The number one task for human resources (HR) is to help build and sustain strong, well-defined cultures. Find out how to get started...
Ask any top CEO what makes their business special. Nine times out of ten they'll talk about people. It may be a cliché, but it's also true - outstanding people create exceptional organisations.
When organisations are culturally strong they're better able to attract top talent, they have higher morale and reduced staff turnover. HR covers a range of interconnected activities, but essentially they're all about generating performance through people.
HR professionals recruit, train and develop employees, and look at how they get rewarded. They deal with legal issues, help to shape the culture of their organisations, and focus on what keeps their colleagues productive and engaged.
Is it right for you?
If you've a strong interest in business and the factors that make a business a success, coupled with an interest in the way people work then HR is for you.
The beauty of a career in HR is that you get such great insights into all aspects of business. There are many different ways in, whatever your level of experience or expertise. Once there, you'll develop skills that are highly transferable.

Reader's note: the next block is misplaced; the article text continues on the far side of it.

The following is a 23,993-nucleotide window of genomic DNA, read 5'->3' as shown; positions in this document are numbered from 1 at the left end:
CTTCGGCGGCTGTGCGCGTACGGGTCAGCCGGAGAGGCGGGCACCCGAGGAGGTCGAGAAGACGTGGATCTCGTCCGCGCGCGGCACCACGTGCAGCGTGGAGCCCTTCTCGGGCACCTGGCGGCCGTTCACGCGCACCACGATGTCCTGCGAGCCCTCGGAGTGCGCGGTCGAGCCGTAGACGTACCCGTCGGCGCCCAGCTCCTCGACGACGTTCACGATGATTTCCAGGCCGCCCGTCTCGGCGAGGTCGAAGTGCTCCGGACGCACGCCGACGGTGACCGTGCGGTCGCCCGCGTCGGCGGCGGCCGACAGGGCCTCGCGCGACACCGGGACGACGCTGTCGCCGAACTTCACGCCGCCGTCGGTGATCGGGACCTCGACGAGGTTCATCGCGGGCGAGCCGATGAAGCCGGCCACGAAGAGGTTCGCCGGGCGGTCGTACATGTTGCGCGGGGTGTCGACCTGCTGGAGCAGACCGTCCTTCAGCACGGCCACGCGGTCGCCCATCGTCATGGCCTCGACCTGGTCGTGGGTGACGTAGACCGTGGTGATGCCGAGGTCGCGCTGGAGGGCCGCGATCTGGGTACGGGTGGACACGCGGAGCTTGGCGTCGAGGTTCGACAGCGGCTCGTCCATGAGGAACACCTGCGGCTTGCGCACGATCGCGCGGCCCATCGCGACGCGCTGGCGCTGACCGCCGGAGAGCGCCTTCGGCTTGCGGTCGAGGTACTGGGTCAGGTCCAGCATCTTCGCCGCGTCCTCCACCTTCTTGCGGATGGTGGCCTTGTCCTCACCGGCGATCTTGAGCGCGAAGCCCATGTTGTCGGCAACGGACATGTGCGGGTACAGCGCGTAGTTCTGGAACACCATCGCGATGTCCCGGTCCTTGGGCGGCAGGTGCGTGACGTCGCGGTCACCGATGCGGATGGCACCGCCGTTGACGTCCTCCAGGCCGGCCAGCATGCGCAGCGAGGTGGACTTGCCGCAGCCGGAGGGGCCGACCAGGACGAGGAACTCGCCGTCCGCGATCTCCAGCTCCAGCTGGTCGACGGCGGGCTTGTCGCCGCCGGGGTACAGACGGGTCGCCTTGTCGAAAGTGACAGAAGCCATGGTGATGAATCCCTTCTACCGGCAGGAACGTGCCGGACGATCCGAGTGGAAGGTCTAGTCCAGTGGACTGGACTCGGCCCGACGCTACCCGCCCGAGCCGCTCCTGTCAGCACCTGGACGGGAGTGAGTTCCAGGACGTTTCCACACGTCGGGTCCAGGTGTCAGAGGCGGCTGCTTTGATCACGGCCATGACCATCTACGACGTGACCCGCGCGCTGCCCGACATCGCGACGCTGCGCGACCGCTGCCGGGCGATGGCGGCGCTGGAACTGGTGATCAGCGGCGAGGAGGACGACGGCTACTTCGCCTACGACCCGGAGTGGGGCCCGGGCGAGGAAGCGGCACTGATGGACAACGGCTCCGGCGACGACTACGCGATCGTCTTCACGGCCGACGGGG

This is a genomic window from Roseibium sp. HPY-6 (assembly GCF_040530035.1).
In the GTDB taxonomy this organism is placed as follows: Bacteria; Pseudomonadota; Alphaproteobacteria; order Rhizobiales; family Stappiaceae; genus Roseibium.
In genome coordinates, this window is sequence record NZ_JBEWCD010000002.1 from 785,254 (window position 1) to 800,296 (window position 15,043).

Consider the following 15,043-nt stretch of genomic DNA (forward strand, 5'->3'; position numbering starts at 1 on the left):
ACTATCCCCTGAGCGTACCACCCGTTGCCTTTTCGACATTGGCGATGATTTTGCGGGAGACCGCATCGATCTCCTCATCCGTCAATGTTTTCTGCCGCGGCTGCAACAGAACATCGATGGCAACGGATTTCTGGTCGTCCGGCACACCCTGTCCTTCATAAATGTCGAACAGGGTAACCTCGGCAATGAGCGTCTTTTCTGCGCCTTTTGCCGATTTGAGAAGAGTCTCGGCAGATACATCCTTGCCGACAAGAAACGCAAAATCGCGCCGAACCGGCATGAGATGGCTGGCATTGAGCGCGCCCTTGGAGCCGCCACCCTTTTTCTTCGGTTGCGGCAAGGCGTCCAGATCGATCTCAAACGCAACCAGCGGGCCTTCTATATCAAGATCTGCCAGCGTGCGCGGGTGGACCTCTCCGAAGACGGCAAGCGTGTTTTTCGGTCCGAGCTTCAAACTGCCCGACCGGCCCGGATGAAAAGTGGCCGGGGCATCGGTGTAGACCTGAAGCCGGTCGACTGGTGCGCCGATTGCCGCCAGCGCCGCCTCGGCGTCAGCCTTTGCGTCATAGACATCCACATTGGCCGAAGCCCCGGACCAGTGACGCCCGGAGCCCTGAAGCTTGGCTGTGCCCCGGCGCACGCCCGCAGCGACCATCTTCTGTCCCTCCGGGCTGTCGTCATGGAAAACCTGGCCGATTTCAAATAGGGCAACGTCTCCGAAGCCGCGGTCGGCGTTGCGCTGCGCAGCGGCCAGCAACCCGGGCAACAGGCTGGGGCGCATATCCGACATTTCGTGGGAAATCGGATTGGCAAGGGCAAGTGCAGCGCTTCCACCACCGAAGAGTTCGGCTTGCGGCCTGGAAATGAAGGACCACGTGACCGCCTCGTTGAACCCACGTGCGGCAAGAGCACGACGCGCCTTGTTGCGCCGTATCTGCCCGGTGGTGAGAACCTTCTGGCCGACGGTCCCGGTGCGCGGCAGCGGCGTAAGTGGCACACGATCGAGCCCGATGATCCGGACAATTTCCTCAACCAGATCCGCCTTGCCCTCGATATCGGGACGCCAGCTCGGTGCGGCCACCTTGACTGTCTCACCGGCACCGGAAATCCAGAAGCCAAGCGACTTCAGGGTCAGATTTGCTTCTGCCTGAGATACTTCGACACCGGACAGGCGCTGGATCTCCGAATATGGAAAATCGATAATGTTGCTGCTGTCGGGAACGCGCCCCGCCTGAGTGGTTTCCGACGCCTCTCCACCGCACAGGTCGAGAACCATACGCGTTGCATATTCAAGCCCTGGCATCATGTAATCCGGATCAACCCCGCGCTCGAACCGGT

How do I get started?
Some organisations have graduate training schemes that you can apply for while at university. Many big businesses have entry-level HR positions which can be a great launch pad for your career. Either way, there are great opportunities if you're willing to work hard and get involved.
What's the pay like?
Experienced HR professionals command attractive salaries. A graduate level HR officer can expect to earn on average £26,043. With the right skills and motivation, you can expect swift progression early on. HR managers earn on average £46,173 and directors earn on average £75,761.
For more information on starting a career in HR, visit CIPD Careers.
- Gather feedback. Ask colleagues, friends and family to help you build awareness of your strengths, and then play to them. If you enjoy dealing with managers - both listening and having the opportunity to use your influencing skills - then you might want to find out more about HR adviser opportunities.
- Shadow a family member or friend. Find out more about HR or specialist roles by asking if you can shadow someone in that role: for example a specialist in reward management or learning and development.
- Take time to really understand business and operational priorities, as this is fundamental to being credible whichever avenue you choose to follow in HR.
- Connect with the HR community and tell them about your ambitions. HR is everywhere; LinkedIn, CIPD events, Facebook, Twitter, fellow students, family and friends. Find others who are working in HR and stay in touch; be the first to find out about opportunities.